What’s your favorite way to use rosewater in your beauty routine?
DIY Rosewater FAQ
How long does homemade rosewater last?
If you store your rosewater in the refrigerator in a sealed jar or bottle, it can last up to six months.
Can I use store-bought roses for rosewater?
To avoid pesticides and chemicals, I would recommend using homegrown or organic roses to make rosewater. However, if you have store-bought roses that you’d like to put to good use rather than just tossing once they start to wilt, you can still use them to make your own rosewater. In this case, you may want to avoid using the rosewater on your skin and simply use it as an air freshener or room spray instead.
What can I do with homemade rosewater?
Aside from spritzing it on your skin—to tighten pores, hydrate, reduce redness, and help smooth fine lines and wrinkles—rosewater has lots of uses around the house and in your beauty routine. You can add it to your bath, mist it on linens and towels to keep them fresh, or use it as a simple air freshener.
If you’re using organic rose petals, you can also add rosewater to teas and lemonades. We’ve compiled a guide with 13 uses for rosewater if you’re looking for more ways to incorporate it into your beauty routine.
What kinds of roses are best for making rosewater?
Organic or homegrown roses are best for rosewater that will come into contact with your skin. I’ve read that English roses, French roses, and cabbage roses are the best choices as far as types of roses.
Beyond that, roses that are pink or red in color tend to have a stronger scent, while yellow or white roses may have more of a lemony, violet, or clove scent. Truly, I’d suggest letting your nose guide your decision—choose whatever particular rose has a scent that you enjoy the most.
How to Make Rosewater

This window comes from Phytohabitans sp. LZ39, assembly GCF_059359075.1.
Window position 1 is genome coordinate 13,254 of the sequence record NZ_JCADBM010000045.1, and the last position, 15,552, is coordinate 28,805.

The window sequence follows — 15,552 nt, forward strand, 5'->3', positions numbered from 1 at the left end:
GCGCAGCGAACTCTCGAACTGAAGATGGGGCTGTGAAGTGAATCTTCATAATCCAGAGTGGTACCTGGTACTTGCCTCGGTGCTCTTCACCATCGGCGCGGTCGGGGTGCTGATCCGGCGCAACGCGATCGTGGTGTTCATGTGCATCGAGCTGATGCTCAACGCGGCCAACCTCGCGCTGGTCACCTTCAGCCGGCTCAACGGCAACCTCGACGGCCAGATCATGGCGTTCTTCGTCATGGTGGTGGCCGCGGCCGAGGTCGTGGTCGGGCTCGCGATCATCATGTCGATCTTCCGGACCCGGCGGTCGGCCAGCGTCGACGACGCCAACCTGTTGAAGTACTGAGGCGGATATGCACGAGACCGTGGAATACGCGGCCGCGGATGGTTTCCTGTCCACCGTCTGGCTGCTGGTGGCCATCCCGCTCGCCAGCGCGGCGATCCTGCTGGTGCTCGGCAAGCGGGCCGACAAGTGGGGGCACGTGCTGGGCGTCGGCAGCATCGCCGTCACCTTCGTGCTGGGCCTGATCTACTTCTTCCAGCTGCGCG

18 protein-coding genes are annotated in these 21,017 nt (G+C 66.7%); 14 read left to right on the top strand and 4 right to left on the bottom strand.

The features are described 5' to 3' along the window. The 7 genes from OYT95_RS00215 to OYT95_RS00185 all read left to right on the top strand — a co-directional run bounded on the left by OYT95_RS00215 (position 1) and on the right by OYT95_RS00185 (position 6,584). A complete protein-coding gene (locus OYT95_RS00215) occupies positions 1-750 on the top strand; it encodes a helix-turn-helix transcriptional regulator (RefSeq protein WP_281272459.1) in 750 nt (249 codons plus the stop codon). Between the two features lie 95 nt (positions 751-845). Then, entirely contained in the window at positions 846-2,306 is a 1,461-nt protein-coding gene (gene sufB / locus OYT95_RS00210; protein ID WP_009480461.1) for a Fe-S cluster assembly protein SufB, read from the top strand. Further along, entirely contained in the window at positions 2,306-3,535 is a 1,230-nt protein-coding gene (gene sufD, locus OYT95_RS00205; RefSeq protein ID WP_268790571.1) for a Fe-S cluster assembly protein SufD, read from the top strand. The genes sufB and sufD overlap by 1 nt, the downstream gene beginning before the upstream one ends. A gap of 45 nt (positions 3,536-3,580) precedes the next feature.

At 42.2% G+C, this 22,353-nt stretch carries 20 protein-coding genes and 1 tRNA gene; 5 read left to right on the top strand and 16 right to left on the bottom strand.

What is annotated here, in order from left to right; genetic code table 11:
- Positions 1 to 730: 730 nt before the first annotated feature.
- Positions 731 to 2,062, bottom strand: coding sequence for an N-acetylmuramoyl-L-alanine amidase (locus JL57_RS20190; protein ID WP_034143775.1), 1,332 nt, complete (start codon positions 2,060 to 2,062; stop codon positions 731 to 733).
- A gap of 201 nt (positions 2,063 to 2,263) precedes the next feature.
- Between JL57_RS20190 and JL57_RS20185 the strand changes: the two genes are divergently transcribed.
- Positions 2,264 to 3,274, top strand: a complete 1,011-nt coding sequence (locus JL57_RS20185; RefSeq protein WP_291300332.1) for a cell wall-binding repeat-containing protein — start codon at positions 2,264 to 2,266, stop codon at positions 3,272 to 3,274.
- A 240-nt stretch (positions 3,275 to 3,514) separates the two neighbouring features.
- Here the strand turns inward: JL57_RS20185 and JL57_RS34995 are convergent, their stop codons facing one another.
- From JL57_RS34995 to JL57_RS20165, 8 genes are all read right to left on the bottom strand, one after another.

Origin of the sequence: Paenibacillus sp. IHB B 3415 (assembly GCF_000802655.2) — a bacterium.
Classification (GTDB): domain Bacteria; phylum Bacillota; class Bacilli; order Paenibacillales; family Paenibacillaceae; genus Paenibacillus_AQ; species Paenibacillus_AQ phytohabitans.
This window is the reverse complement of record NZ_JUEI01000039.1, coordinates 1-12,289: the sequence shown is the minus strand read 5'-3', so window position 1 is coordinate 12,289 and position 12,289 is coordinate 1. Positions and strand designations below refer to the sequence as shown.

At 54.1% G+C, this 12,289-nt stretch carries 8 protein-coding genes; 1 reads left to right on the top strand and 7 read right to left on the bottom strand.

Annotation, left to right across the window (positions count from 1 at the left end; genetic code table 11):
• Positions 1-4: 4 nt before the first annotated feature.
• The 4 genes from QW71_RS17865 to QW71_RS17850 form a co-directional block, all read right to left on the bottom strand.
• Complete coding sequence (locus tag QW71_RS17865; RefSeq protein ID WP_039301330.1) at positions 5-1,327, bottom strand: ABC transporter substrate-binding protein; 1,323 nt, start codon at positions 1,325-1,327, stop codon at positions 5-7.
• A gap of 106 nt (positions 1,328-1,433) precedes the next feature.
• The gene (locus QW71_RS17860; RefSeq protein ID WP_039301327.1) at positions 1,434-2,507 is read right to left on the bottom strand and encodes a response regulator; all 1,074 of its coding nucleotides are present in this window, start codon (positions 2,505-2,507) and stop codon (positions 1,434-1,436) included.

- Large pot with a lid
- Brick or small bowl weighted down with kitchen weights
- Shallow wide mouth bowl
- Glass jar or vessel with lid to store rosewater
- Measuring cup with spout or kitchen funnel
- 6–8 cups fragrant, pesticide-free fresh rose petals
- Distilled water
- Ice cubes
- Remove the petals from your roses, separating them from the stem, and shaking out any stamen that might have gotten caught up in the petals.
- Place a brick, heavy bowl, or cup filled with kitchen weights in the bottom of your pan. Then place a wide-mouth bowl on top of the brick or weighted bowl.
- Add the petals to the pot around the bowl. Then pour 6 cups of distilled water around the sides of the bowl, and lightly submerge the flower petals.
- Place the lid on top of the pot upside down, and pile a handful of ice cubes in the center of the upturned lid. Keep replenishing the ice as it melts.
- Simmer on medium-low for 15–20 minutes until the petals begin to lose their color.
- Remove the collection bowl from the pot with tongs, and then, using a funnel or measuring cup, pour the collected rosewater into a jar with a lid and seal.
This article was medically reviewed by Dr. Gina Jansheski, a licensed, board-certified physician who has been practicing for more than 20 years. Learn more about Hello Glow’s medical reviewers here. As always, this is not personal medical advice and we recommend that you talk with your doctor.
Photos by Stephanie Pollard105